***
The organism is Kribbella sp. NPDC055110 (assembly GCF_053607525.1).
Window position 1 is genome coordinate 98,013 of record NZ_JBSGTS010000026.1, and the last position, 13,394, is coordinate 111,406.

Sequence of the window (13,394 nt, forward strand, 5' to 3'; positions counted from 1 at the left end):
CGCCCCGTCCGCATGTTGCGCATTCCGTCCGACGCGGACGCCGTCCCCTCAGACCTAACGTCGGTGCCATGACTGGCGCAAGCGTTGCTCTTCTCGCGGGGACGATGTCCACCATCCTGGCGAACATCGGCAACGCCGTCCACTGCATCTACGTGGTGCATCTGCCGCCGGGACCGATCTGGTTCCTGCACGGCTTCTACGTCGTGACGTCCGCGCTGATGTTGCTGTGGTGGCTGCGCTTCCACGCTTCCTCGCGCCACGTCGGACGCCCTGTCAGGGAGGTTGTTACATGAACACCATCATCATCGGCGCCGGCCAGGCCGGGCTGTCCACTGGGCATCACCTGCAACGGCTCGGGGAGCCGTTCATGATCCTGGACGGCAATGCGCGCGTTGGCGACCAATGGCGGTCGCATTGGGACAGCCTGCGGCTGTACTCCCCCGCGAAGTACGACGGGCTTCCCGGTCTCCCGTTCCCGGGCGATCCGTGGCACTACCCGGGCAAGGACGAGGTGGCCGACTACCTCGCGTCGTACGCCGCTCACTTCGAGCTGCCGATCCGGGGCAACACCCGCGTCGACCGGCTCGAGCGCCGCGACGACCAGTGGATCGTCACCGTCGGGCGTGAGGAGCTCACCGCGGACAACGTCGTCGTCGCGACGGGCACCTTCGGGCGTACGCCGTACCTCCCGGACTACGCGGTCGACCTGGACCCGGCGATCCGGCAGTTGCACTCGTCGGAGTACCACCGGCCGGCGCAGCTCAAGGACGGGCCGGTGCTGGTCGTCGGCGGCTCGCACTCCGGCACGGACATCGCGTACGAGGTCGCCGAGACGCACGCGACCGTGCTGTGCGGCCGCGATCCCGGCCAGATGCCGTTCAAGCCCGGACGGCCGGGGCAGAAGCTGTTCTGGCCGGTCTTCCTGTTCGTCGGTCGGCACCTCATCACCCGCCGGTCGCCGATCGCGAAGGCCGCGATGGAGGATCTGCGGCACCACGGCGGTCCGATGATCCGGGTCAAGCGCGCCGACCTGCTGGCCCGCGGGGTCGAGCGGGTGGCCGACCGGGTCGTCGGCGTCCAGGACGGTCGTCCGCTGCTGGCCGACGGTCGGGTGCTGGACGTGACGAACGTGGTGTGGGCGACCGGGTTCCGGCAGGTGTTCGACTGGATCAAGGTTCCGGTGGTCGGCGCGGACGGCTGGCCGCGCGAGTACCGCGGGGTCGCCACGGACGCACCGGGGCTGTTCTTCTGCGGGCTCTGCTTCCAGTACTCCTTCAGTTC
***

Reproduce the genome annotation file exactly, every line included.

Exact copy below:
The organism is Kribbella sp. NPDC055110 (assembly GCF_053607525.1).
Window position 1 is genome coordinate 98,013 of record NZ_JBSGTS010000026.1, and the last position, 13,394, is coordinate 111,406.

Sequence of the window (13,394 nt, forward strand, 5' to 3'; positions counted from 1 at the left end):
CGCCCCGTCCGCATGTTGCGCATTCCGTCCGACGCGGACGCCGTCCCCTCAGACCTAACGTCGGTGCCATGACTGGCGCAAGCGTTGCTCTTCTCGCGGGGACGATGTCCACCATCCTGGCGAACATCGGCAACGCCGTCCACTGCATCTACGTGGTGCATCTGCCGCCGGGACCGATCTGGTTCCTGCACGGCTTCTACGTCGTGACGTCCGCGCTGATGTTGCTGTGGTGGCTGCGCTTCCACGCTTCCTCGCGCCACGTCGGACGCCCTGTCAGGGAGGTTGTTACATGAACACCATCATCATCGGCGCCGGCCAGGCCGGGCTGTCCACTGGGCATCACCTGCAACGGCTCGGGGAGCCGTTCATGATCCTGGACGGCAATGCGCGCGTTGGCGACCAATGGCGGTCGCATTGGGACAGCCTGCGGCTGTACTCCCCCGCGAAGTACGACGGGCTTCCCGGTCTCCCGTTCCCGGGCGATCCGTGGCACTACCCGGGCAAGGACGAGGTGGCCGACTACCTCGCGTCGTACGCCGCTCACTTCGAGCTGCCGATCCGGGGCAACACCCGCGTCGACCGGCTCGAGCGCCGCGACGACCAGTGGATCGTCACCGTCGGGCGTGAGGAGCTCACCGCGGACAACGTCGTCGTCGCGACGGGCACCTTCGGGCGTACGCCGTACCTCCCGGACTACGCGGTCGACCTGGACCCGGCGATCCGGCAGTTGCACTCGTCGGAGTACCACCGGCCGGCGCAGCTCAAGGACGGGCCGGTGCTGGTCGTCGGCGGCTCGCACTCCGGCACGGACATCGCGTACGAGGTCGCCGAGACGCACGCGACCGTGCTGTGCGGCCGCGATCCCGGCCAGATGCCGTTCAAGCCCGGACGGCCGGGGCAGAAGCTGTTCTGGCCGGTCTTCCTGTTCGTCGGTCGGCACCTCATCACCCGCCGGTCGCCGATCGCGAAGGCCGCGATGGAGGATCTGCGGCACCACGGCGGTCCGATGATCCGGGTCAAGCGCGCCGACCTGCTGGCCCGCGGGGTCGAGCGGGTGGCCGACCGGGTCGTCGGCGTCCAGGACGGTCGTCCGCTGCTGGCCGACGGTCGGGTGCTGGACGTGACGAACGTGGTGTGGGCGACCGGGTTCCGGCAGGTGTTCGACTGGATCAAGGTTCCGGTGGTCGGCGCGGACGGCTGGCCGCGCGAGTACCGCGGGGTCGCCACGGACGCACCGGGGCTGTTCTTCTGCGGGCTCTGCTTCCAGTACTCCTTCAGTTC